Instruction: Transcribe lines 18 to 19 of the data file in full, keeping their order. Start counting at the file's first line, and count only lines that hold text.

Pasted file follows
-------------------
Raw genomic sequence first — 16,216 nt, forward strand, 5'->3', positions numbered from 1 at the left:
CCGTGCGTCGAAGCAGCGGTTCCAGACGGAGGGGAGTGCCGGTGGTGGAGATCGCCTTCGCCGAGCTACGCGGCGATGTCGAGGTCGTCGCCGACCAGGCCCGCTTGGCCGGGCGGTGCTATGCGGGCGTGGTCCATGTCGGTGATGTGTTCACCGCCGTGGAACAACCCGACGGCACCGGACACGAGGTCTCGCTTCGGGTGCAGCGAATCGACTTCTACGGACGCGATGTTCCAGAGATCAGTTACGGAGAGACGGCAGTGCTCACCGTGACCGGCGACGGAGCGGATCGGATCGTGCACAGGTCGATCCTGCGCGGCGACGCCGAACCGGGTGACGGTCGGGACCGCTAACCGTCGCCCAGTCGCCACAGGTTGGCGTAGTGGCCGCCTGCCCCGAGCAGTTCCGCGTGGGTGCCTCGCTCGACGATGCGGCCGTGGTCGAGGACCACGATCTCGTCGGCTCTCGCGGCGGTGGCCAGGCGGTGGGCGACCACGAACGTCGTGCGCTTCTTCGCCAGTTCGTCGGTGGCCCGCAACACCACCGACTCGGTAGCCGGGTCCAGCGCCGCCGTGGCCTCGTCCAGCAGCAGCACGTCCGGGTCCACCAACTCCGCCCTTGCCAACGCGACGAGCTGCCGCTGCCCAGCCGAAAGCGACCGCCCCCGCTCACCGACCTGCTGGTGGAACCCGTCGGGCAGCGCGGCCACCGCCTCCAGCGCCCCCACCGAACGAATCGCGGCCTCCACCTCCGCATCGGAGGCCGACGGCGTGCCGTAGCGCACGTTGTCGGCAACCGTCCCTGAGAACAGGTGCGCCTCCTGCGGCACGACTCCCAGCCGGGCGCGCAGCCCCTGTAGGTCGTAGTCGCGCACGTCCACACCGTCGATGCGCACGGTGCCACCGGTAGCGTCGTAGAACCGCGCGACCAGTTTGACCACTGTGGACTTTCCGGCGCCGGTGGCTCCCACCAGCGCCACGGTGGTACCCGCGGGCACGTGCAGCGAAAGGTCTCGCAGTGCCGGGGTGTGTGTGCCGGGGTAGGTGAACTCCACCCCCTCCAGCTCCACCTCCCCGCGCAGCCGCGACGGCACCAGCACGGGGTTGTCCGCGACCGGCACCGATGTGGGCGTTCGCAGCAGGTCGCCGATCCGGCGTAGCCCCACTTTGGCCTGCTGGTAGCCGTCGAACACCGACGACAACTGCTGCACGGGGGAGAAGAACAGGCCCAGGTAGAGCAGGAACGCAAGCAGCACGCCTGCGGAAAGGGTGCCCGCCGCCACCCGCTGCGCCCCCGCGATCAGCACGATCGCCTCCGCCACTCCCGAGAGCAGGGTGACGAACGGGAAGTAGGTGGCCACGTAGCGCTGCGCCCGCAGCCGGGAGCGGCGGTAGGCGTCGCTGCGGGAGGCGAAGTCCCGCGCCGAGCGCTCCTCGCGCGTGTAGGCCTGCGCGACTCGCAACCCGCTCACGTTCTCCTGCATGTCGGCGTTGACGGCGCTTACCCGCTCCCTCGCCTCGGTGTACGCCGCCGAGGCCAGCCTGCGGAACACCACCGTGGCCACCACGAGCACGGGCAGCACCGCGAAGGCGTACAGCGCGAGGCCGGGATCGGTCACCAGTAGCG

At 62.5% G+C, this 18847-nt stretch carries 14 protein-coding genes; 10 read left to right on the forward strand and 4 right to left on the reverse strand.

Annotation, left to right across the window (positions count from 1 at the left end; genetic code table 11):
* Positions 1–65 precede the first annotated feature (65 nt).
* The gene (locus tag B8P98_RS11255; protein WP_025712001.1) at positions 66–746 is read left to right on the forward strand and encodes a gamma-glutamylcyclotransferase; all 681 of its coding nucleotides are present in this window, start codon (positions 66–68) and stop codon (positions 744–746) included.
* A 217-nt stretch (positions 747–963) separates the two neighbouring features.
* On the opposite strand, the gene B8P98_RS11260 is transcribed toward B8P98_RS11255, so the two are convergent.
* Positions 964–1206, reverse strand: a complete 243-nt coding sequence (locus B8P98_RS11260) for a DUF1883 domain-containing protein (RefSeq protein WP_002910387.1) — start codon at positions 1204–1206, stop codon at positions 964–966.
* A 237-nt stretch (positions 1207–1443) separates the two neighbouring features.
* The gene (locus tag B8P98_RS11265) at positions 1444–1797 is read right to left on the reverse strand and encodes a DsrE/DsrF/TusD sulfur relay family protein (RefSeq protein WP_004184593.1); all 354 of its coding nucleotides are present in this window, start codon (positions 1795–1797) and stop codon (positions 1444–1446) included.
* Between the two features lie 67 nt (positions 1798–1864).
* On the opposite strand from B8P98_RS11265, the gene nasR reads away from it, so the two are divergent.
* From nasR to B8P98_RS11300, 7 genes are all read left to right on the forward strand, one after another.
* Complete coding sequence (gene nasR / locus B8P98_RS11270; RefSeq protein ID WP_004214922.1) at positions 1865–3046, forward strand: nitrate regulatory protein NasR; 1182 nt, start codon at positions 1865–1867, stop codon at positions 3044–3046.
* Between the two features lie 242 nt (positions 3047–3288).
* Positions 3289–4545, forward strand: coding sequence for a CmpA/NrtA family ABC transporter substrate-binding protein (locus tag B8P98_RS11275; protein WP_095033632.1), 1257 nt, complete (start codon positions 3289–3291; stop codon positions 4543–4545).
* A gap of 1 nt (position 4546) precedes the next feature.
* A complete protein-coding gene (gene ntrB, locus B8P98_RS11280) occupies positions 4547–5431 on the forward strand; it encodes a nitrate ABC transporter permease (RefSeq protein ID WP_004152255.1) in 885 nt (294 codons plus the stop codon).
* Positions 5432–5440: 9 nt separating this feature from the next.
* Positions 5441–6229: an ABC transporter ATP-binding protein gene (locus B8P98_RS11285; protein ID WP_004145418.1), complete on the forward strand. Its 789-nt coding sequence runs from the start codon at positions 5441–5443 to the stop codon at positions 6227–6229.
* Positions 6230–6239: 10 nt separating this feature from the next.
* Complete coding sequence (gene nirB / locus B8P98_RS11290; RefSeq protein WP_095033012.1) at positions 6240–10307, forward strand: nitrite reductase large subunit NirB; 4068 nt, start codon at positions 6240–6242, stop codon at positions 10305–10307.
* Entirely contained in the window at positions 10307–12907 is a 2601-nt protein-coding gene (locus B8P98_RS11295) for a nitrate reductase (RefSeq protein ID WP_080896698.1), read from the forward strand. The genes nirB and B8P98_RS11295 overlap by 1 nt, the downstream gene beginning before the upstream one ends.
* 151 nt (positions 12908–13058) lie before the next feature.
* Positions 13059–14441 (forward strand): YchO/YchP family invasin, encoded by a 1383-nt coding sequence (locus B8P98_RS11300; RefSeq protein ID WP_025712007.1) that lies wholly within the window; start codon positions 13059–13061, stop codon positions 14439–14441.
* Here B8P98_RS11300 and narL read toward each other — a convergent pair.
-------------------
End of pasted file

* A gap of 1 nt (position 4546) precedes the next feature.
* A complete protein-coding gene (gene ntrB, locus B8P98_RS11280) occupies positions 4547–5431 on the forward strand; it encodes a nitrate ABC transporter permease (RefSeq protein ID WP_004152255.1) in 885 nt (294 codons plus the stop codon).